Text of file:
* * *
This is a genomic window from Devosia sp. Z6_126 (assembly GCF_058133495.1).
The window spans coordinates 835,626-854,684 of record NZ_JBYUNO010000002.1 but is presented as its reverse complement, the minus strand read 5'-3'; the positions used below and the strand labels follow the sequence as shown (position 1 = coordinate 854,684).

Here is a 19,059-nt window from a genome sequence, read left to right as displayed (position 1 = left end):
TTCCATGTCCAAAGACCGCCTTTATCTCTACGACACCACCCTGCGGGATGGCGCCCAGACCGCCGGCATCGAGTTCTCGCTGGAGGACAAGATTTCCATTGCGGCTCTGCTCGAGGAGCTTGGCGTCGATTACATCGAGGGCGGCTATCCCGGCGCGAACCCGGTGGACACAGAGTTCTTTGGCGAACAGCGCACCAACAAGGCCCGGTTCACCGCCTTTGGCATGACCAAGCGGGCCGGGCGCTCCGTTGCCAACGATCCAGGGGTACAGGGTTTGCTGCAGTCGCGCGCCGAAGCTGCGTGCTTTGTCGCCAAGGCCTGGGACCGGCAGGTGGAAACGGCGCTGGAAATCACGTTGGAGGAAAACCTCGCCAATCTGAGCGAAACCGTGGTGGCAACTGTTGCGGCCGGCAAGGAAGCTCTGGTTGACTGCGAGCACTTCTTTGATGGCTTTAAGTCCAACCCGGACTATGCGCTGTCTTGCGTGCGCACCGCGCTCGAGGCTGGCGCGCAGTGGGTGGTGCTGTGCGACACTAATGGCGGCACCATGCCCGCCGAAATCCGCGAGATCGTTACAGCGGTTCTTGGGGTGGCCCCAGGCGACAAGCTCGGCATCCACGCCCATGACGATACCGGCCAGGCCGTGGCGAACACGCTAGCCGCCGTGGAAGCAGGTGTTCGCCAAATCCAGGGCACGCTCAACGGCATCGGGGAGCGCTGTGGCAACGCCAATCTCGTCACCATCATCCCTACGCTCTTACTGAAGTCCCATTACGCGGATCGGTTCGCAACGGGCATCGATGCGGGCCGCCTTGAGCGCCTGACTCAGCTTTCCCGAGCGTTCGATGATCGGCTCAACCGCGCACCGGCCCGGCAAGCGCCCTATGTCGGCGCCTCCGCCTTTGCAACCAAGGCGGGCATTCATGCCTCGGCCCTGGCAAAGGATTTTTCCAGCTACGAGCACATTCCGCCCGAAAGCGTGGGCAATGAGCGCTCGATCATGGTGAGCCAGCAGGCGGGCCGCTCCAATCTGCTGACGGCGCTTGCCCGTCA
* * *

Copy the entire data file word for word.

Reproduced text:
This is a genomic window from Devosia sp. Z6_126 (assembly GCF_058133495.1).
The window spans coordinates 835,626-854,684 of record NZ_JBYUNO010000002.1 but is presented as its reverse complement, the minus strand read 5'-3'; the positions used below and the strand labels follow the sequence as shown (position 1 = coordinate 854,684).

Here is a 19,059-nt window from a genome sequence, read left to right as displayed (position 1 = left end):
TTCCATGTCCAAAGACCGCCTTTATCTCTACGACACCACCCTGCGGGATGGCGCCCAGACCGCCGGCATCGAGTTCTCGCTGGAGGACAAGATTTCCATTGCGGCTCTGCTCGAGGAGCTTGGCGTCGATTACATCGAGGGCGGCTATCCCGGCGCGAACCCGGTGGACACAGAGTTCTTTGGCGAACAGCGCACCAACAAGGCCCGGTTCACCGCCTTTGGCATGACCAAGCGGGCCGGGCGCTCCGTTGCCAACGATCCAGGGGTACAGGGTTTGCTGCAGTCGCGCGCCGAAGCTGCGTGCTTTGTCGCCAAGGCCTGGGACCGGCAGGTGGAAACGGCGCTGGAAATCACGTTGGAGGAAAACCTCGCCAATCTGAGCGAAACCGTGGTGGCAACTGTTGCGGCCGGCAAGGAAGCTCTGGTTGACTGCGAGCACTTCTTTGATGGCTTTAAGTCCAACCCGGACTATGCGCTGTCTTGCGTGCGCACCGCGCTCGAGGCTGGCGCGCAGTGGGTGGTGCTGTGCGACACTAATGGCGGCACCATGCCCGCCGAAATCCGCGAGATCGTTACAGCGGTTCTTGGGGTGGCCCCAGGCGACAAGCTCGGCATCCACGCCCATGACGATACCGGCCAGGCCGTGGCGAACACGCTAGCCGCCGTGGAAGCAGGTGTTCGCCAAATCCAGGGCACGCTCAACGGCATCGGGGAGCGCTGTGGCAACGCCAATCTCGTCACCATCATCCCTACGCTCTTACTGAAGTCCCATTACGCGGATCGGTTCGCAACGGGCATCGATGCGGGCCGCCTTGAGCGCCTGACTCAGCTTTCCCGAGCGTTCGATGATCGGCTCAACCGCGCACCGGCCCGGCAAGCGCCCTATGTCGGCGCCTCCGCCTTTGCAACCAAGGCGGGCATTCATGCCTCGGCCCTGGCAAAGGATTTTTCCAGCTACGAGCACATTCCGCCCGAAAGCGTGGGCAATGAGCGCTCGATCATGGTGAGCCAGCAGGCGGGCCGCTCCAATCTGCTGACGGCGCTTGCCCGTCA